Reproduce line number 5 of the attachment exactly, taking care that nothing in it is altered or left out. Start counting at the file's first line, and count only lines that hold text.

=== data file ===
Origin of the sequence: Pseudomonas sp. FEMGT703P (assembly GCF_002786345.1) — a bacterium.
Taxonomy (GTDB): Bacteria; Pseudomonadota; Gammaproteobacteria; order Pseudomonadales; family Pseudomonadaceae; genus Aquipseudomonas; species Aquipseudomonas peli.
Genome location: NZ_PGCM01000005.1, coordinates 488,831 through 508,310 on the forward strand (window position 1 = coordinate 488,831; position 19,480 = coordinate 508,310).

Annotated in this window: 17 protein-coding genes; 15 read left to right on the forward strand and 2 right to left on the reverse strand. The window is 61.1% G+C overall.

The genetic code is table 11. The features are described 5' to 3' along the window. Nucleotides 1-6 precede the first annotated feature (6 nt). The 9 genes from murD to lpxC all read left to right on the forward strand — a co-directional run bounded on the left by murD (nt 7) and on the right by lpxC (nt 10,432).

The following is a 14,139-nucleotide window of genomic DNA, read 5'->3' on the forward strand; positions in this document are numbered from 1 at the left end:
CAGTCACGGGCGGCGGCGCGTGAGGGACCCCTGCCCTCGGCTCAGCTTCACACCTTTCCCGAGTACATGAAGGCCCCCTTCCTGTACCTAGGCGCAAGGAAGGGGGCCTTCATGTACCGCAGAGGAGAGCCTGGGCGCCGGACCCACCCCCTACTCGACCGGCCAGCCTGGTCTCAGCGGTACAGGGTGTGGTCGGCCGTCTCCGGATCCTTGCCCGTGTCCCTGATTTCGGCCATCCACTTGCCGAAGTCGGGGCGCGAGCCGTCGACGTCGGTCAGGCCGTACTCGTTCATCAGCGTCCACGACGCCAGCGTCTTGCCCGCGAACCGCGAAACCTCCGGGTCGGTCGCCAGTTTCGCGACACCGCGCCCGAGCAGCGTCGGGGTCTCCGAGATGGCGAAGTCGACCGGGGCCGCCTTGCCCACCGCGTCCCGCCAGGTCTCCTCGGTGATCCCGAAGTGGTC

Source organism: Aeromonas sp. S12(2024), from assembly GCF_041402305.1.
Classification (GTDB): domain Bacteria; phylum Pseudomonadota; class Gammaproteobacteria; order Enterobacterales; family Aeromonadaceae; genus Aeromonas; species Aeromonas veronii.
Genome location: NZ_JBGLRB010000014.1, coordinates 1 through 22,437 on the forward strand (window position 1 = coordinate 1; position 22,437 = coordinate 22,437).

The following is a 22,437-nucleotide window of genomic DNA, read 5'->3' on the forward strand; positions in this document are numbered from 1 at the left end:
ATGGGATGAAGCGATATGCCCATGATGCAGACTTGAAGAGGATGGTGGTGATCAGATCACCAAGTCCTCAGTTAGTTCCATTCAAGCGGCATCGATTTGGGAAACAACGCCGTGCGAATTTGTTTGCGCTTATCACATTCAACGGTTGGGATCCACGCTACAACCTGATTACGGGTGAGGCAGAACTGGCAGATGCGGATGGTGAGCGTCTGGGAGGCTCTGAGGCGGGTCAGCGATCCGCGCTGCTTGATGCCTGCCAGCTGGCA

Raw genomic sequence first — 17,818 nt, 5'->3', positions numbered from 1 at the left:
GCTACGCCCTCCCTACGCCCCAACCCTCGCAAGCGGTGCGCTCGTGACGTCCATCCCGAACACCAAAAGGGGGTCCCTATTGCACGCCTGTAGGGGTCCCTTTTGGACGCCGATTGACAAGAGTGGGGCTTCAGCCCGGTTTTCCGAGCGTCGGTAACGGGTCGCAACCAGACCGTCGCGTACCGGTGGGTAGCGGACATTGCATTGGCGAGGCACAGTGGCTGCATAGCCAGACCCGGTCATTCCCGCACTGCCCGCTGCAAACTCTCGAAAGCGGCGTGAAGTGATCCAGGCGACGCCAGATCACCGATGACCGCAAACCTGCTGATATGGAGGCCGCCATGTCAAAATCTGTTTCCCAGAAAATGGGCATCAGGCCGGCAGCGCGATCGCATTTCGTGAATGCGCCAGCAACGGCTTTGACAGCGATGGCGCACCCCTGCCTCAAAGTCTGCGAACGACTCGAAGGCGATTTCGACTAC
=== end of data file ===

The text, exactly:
The genetic code is table 11. The features are described 5' to 3' along the window. Nucleotides 1-6 precede the first annotated feature (6 nt). The 9 genes from murD to lpxC all read left to right on the forward strand — a co-directional run bounded on the left by murD (nt 7) and on the right by lpxC (nt 10,432).